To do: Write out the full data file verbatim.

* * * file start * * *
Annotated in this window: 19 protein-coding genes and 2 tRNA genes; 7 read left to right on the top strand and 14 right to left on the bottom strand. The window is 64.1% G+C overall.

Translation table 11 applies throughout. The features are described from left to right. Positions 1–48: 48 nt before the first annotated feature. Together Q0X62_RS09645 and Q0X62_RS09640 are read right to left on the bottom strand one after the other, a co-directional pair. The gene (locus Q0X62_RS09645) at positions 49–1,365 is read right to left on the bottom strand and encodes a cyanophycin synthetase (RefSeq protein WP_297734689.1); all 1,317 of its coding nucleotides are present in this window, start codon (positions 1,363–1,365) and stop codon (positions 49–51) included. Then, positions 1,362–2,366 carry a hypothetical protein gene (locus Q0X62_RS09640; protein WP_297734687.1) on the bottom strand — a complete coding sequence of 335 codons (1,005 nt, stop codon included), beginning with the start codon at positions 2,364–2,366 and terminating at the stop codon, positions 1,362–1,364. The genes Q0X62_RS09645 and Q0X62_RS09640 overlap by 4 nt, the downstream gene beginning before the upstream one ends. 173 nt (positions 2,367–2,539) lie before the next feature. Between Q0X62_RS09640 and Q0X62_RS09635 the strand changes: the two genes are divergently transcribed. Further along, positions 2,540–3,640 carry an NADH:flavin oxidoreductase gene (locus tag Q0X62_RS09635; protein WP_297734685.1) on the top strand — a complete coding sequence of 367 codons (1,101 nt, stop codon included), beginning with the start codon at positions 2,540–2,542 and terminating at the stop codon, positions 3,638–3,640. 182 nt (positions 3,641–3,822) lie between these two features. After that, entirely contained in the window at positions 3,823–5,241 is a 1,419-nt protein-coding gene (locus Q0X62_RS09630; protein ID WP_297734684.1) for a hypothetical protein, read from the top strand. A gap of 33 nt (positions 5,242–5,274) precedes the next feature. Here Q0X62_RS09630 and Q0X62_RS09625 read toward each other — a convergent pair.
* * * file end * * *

Annotated in this window: 19 protein-coding genes and 2 tRNA genes; 7 read left to right on the top strand and 14 right to left on the bottom strand. The window is 64.1% G+C overall.

Translation table 11 applies throughout. The features are described from left to right. Positions 1–48: 48 nt before the first annotated feature. Together Q0X62_RS09645 and Q0X62_RS09640 are read right to left on the bottom strand one after the other, a co-directional pair. The gene (locus Q0X62_RS09645) at positions 49–1,365 is read right to left on the bottom strand and encodes a cyanophycin synthetase (RefSeq protein WP_297734689.1); all 1,317 of its coding nucleotides are present in this window, start codon (positions 1,363–1,365) and stop codon (positions 49–51) included. Then, positions 1,362–2,366 carry a hypothetical protein gene (locus Q0X62_RS09640; protein WP_297734687.1) on the bottom strand — a complete coding sequence of 335 codons (1,005 nt, stop codon included), beginning with the start codon at positions 2,364–2,366 and terminating at the stop codon, positions 1,362–1,364. The genes Q0X62_RS09645 and Q0X62_RS09640 overlap by 4 nt, the downstream gene beginning before the upstream one ends. 173 nt (positions 2,367–2,539) lie before the next feature. Between Q0X62_RS09640 and Q0X62_RS09635 the strand changes: the two genes are divergently transcribed. Further along, positions 2,540–3,640 carry an NADH:flavin oxidoreductase gene (locus tag Q0X62_RS09635; protein WP_297734685.1) on the top strand — a complete coding sequence of 367 codons (1,101 nt, stop codon included), beginning with the start codon at positions 2,540–2,542 and terminating at the stop codon, positions 3,638–3,640. 182 nt (positions 3,641–3,822) lie between these two features. After that, entirely contained in the window at positions 3,823–5,241 is a 1,419-nt protein-coding gene (locus Q0X62_RS09630; protein ID WP_297734684.1) for a hypothetical protein, read from the top strand. A gap of 33 nt (positions 5,242–5,274) precedes the next feature. Here Q0X62_RS09630 and Q0X62_RS09625 read toward each other — a convergent pair.